A dangerous political agenda

The objective of organizations like Im Tirtzu has nothing to do with academic objectivity.

Ben Gurion University (photo credit: Dani Machlis/ BGU)
Ben Gurion University
(photo credit: Dani Machlis/ BGU)
Academic politics reached an intense peak last week, first with the circulation of a so-called research report by the selfstyled Institute for Strategic Zionism (ISZ), followed closely by the well-orchestrated media publication of the letter sent by the right-wing student organization Im Tirtzu to the president of Ben-Gurion University, Prof. Rivka Karmi. The draft ISZ report made a strong attack on the country’s sociology departments, accusing them of teaching and researching post-Zionism and anti-state theories. The Im Tirtzu letter accused the Politics Department at BGU of imposing leftwing theories and values on its students, and threatened Karmi that unless the university began to employ right-wing professors, it would persuade donors from abroad – especially North America – to cease donating.
These were not isolated incidents. The past few years have witnessed a growth in right-wing activity aimed at delegitimizing the country’s universities and their academic staff. To ISZ and Im Tirtzu can be added Isracampus and NGO Monitor, both of which have targeted academics and NGOs which hold views, or promote projects, which are not in line with their well-funded right-wing agendas.
The objective of these organizations is clear and has nothing to do with academic objectivity or balanced research. They are out to impose their own single-minded view of Israel and Zionism, close down any form of critical discourse and, given the nature of the present government, influence the legislators in the Knesset to support their cause.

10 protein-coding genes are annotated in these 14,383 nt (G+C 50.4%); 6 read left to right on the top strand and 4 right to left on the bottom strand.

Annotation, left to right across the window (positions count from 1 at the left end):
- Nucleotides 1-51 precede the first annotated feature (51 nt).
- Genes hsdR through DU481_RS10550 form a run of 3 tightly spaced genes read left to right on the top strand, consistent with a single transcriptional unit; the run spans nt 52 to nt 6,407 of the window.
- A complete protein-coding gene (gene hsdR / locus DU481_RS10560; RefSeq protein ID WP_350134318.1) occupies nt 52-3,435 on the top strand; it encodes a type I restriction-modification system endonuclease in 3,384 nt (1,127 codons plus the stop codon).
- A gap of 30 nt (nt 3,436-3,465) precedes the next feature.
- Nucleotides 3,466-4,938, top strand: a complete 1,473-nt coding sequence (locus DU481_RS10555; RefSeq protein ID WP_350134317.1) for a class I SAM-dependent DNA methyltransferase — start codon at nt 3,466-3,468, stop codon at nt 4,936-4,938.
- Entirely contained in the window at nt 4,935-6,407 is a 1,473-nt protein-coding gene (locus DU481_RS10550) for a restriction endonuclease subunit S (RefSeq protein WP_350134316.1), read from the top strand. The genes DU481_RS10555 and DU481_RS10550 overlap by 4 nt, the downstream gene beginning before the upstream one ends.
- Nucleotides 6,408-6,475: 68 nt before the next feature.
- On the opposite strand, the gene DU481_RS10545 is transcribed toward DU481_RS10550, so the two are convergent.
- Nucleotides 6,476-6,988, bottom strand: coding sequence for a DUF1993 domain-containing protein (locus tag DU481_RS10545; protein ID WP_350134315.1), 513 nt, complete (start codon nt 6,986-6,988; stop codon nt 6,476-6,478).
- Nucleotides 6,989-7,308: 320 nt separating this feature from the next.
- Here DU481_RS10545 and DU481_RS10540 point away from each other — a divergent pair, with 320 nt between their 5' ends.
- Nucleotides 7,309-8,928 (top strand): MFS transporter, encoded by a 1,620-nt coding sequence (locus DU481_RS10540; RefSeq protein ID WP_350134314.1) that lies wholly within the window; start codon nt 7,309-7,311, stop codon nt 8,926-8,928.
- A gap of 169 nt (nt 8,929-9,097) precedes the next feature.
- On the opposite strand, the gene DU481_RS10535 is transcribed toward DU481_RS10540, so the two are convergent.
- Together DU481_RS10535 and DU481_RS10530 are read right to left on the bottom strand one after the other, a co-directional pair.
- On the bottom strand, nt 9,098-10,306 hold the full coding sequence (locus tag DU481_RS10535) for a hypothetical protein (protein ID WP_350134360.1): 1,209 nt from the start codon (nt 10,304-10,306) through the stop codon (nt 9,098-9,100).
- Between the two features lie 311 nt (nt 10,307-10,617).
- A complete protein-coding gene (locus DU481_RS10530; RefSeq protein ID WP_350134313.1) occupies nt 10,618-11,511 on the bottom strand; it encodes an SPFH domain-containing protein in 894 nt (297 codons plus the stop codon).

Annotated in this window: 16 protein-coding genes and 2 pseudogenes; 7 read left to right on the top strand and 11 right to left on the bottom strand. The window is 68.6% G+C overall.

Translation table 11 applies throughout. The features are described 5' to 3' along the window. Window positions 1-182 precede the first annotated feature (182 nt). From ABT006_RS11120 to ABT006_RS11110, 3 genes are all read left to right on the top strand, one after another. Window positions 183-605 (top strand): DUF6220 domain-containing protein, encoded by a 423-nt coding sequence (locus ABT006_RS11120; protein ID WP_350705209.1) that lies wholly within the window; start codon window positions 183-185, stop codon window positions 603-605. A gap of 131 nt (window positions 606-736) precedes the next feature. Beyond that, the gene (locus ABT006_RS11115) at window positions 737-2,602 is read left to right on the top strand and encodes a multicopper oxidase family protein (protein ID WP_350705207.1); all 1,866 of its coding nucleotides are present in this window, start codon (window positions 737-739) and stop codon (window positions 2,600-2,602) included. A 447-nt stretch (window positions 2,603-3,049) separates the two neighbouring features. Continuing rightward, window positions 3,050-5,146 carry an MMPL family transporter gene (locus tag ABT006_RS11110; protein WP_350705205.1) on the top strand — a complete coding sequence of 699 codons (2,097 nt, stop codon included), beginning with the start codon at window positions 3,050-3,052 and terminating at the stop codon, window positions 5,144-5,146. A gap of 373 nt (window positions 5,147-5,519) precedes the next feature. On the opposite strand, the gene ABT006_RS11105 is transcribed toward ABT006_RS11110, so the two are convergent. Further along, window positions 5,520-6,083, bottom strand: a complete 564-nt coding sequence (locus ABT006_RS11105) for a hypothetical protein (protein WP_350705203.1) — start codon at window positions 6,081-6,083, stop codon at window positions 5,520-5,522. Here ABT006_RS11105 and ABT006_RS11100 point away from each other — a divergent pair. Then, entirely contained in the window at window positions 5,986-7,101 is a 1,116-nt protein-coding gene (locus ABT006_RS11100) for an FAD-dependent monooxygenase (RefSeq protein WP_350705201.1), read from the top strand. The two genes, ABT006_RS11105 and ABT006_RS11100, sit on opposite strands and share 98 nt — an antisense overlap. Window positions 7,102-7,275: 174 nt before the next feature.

The main problem with both the ISZ report and the Im Tirtzu letter is that they are full of false and highly selective information. ISZ, headed by former West Bank settlement leader Yisrael Harel, chose to focus on just a few research projects and courses out of the hundreds which are taught, conveniently ignoring the diversity of research which goes on in the country’s sociology and anthropology departments. The Im Tirtzu letter put out false information about a dynamic and highly popular academic department which promotes social and political awareness among its students.
This same department, most of whose faculty are immigrants from the West, who teach air force cadets and who head up the both the university’s center for European studies and the recently created African studies center, have been collectively labeled as anti-Zionist and traitors.
The political agenda of these organizations has become even clearer this past week as it has been revealed that, among other foreign donors, the ISZ has been funded by the right-wing Hudson Institute in the US, which has also funded activities of Prime Minister Binyamin Netanyahu’s special security adviser and well-known political hawk, Dr. Uzi Arad. Im Tirtzu has been receiving designated financial aid from right-wing Christian Evangelist pastor John Hagee, channeled through the due diligence of the Jewish Agency who do not see this as problematic.
RIGHT-WING GROUPS do not like it when they are accused of McCarthyism. But when you try to influence the hiring (and firing) policy of universities based on political views, that is McCarthyism. And when you plant people in classes and at conferences to write false reports about what is discussed to further your political agenda and create a sense of fear among students, this is McCarthyism. And when you try to intervene in the curriculum in a highly selective fashion, this is McCarthyism. When you portray anyone who doesn’t agree with you as being anti-state, abetting the enemy and not sufficiently patriotic, this is McCarthyism – pure and simple.